Anita Grunder reads the land like other people read newspapers. For her, every feature, every outcrop tells a story about how the Earth’s crust stretches, squeezes and sometimes explodes in episodes of volcanism. While her research has taken her to Alaska, Mexico, Chile and Eastern Oregon, it’s at the OSU geological field station in Mitchell or in a valley in the Cascades where she shares what she has learned with her students.
"I make it a point in all my classes to get students outside to look at the landscape," says the OSU geologist. "It’s amazing when we go to an outcrop, and I ask them what they see. At first, they think this is kind of stupid. They might say the rocks are dark. Or there is moss growing on it. Or the rocks are in big pieces or little pieces. But all of that is information. We all grow up with a lot of intuition about our world because we see it functioning every day. But we don’t really use it.
"I tell my students they should always be asking questions and using their knowledge to wonder."
Grunder remembers the excitement she felt as an undergrad at the University of California, Berkeley. In a field course taught by a graduate student, she walked the Berkeley hills and interpreted the landscape by making maps. Inspiration came in "going out there and seeing the landscape in a different way, asking questions of it — rather than being in it passively, being in it actively," she says.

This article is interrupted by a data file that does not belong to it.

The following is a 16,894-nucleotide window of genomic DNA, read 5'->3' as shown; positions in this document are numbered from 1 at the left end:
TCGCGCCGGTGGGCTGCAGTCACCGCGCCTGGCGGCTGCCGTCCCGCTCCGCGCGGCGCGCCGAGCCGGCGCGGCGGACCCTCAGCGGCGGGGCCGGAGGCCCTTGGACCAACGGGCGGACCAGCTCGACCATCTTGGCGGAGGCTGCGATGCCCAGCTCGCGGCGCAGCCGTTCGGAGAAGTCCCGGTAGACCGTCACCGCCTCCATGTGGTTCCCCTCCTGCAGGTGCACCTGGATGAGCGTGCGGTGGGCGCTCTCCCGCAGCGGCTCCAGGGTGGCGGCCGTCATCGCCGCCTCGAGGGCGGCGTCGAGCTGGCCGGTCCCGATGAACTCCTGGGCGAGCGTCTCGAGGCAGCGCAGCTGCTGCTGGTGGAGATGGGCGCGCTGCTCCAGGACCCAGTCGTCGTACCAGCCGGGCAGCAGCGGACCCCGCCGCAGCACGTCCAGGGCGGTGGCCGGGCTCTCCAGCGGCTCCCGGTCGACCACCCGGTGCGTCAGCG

Her questions run deep, literally. She wants to know how magma that is formed miles below the surface in the Earth’s mantle seeps and rises through the crust. The answers could lead to better understanding of earthquake and volcano risks. What controls, for example, the likelihood of new eruptions at Newberry crater or in what is called the Rattlesnake Tuff of Harney County?
Time is a crucial factor. In some cases, such as in Eastern Oregon, the trip to the surface seems to be relatively clean and fast. That’s because the basalts and pumice–forming eruptions known as rhyolites show little change from their sources. "They are at the compositional extremes of what the Earth produces. The basalts come straight from the mantle," says Grunder.
In other places, such as the Andes of northern Chile, volcanic rocks show signs of a longer, more tortuous trip. There has been what she calls "crustal feedback," evidence that parts of the crust melted into the rising magma, giving it a different chemical signature.
The mystery lies in what drives these processes. At present, Grunder says, there are competing hypotheses but no broad agreement among scientists.
In dating rocks in the OSU geochronology laboratory, Grunder’s work invariably takes her into the distant past. Last summer, she and a research team that includes OSU students began a National Science Foundation–funded project in Eastern Oregon, looking at rocks formed over the past 16 million years in a line from Bend to southwest Idaho. "I love the time factor," she says. "That is my favorite single thing about geology. The whole mind–bending notion of very long periods of time. We have such a tiny view of what the Earth is capable of doing."